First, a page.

Of Special Interest


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11th October 2011

Erste Bank to take string of charges

Erste Bank has said it will post a 9 month LOSS of around €750m (£649m $1,008m ¥77.3bn Y6,406m) for the 9 months to the end of September after making around €1.6bn in charges after tax.

The bank is making charges relating to Hungary of €762m, Romania of €627m, CDS Reclassification of €180m and effective interest rates of €10m. The rationale for the Hungary operations writedown is that the bank believes that recent actions by the Hungarian government both in general economic terms and what the banks considers 'disproportionate banking tax' has caused it to reasses medium term prospects. The bank expects to make a €500m net loss in its Hungarian operations this year. Part of the legislation requires the bank to convert loans into Hungarian Florints at 'non-market rates'. Thirdly the deteriorating economic position in Hungary has caused it to increase NPL coverage to 62%.

In Romania the bank is now forecasting a slower recovery for the economy and states that changed circumstances warrant a goodwill writedown of its Romanian operation by €700m pre-tax / €627m after tax. As recently as last month the bank agreed to purchase a further 23% in Banca Comerciala Romana taking its overall holding to 93% and increasing overall goodwill to €1.1bn. It continues to justify this move saying that in the longer term the additional income will provide a good return.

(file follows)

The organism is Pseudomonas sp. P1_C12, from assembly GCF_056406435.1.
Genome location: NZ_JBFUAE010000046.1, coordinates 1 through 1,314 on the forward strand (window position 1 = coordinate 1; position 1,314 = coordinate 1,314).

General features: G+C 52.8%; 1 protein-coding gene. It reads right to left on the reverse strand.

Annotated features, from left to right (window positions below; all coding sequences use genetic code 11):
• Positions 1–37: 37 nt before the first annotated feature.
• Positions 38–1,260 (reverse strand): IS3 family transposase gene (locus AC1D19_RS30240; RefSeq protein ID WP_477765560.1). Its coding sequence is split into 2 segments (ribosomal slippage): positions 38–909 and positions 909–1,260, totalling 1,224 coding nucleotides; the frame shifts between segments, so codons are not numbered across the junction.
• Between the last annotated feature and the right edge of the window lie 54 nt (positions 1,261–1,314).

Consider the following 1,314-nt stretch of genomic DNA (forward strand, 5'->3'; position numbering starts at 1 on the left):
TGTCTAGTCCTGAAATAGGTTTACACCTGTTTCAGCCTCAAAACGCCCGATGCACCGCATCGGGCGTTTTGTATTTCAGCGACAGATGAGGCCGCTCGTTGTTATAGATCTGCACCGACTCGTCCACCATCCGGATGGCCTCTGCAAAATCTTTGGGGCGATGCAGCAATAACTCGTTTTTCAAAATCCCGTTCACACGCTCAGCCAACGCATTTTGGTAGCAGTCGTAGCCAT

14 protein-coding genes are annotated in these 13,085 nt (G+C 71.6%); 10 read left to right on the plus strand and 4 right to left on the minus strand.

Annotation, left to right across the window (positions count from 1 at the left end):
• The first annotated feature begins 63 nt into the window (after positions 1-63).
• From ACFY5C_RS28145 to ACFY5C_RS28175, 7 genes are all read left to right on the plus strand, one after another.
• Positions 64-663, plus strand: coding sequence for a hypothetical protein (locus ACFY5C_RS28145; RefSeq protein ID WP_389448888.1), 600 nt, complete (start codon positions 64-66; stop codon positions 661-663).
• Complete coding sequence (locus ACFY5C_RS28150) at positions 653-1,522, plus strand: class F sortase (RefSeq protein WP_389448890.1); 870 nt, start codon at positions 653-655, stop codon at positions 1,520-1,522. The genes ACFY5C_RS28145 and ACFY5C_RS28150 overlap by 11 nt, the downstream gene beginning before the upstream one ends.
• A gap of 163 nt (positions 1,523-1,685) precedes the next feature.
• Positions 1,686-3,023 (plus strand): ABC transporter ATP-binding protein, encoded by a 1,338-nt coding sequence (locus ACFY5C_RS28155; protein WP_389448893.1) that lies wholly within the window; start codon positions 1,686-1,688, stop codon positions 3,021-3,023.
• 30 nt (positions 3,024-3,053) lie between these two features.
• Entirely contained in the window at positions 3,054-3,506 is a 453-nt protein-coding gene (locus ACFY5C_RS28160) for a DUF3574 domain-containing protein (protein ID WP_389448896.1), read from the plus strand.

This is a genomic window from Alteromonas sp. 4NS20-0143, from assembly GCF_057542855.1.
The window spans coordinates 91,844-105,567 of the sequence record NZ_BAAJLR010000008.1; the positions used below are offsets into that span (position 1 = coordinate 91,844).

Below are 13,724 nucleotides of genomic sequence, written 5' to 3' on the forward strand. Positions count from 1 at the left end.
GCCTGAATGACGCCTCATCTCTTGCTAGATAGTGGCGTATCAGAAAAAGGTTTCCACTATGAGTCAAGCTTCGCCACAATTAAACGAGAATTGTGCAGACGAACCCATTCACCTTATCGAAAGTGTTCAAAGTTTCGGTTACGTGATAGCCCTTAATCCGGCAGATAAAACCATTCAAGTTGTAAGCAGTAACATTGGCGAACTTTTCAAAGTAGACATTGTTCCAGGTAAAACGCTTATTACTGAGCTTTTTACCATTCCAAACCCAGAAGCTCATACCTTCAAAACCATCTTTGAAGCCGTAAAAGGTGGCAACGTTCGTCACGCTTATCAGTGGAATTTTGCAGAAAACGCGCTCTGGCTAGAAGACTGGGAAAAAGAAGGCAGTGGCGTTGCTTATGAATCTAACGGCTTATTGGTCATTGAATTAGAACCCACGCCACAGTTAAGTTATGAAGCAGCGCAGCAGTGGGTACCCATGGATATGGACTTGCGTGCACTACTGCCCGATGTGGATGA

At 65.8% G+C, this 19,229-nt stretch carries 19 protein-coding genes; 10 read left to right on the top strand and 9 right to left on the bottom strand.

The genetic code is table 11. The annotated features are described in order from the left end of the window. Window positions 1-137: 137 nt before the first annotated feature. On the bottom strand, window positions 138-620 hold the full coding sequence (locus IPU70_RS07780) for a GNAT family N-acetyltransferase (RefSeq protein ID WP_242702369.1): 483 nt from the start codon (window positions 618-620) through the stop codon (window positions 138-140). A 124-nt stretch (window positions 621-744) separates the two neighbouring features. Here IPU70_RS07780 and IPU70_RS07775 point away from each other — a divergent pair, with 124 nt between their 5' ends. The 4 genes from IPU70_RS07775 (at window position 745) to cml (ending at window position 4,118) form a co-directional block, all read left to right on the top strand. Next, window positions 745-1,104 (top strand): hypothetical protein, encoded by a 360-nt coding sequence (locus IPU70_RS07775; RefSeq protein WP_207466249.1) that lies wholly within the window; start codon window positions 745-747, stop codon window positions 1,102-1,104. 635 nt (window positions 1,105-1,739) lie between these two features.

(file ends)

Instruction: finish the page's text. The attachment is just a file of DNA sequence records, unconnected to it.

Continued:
The CDS portfolio will be moved entirely to Marked to Market resulting in the €180m one-off charge. In explaining the interest rate charge the bank states "Erste Group is undergoing a group-wide process of aligning methodologies and models with regard to the recognition of income under the effective interest rate method". The charge relates to the period 2005-2010.

The bank reports no problems with sovereign debt. The bank has PIIGS (Portugal, Ireland, Italy, Greece and Spain Sovereign Debt) exposure amounting to €600m and states that 95% of this exposure is Marked to Market as of September 30th. Corporate and retail exposure to the same group of countries is approximately €3bn and mainly relates to Italian and Spanish investments and again is mainly Marked to Market.

The move to fuller use of fair value with further Marked to Market pricing and removal of goodwill should be seen as a positive move both in general, and specifically for Erste in making it less prone to damage by speculation or unfounded rumour. It would be a significant positive move for European banking if more banks were to do the same. The bank will report on Q3 and 9 months result on 28th October.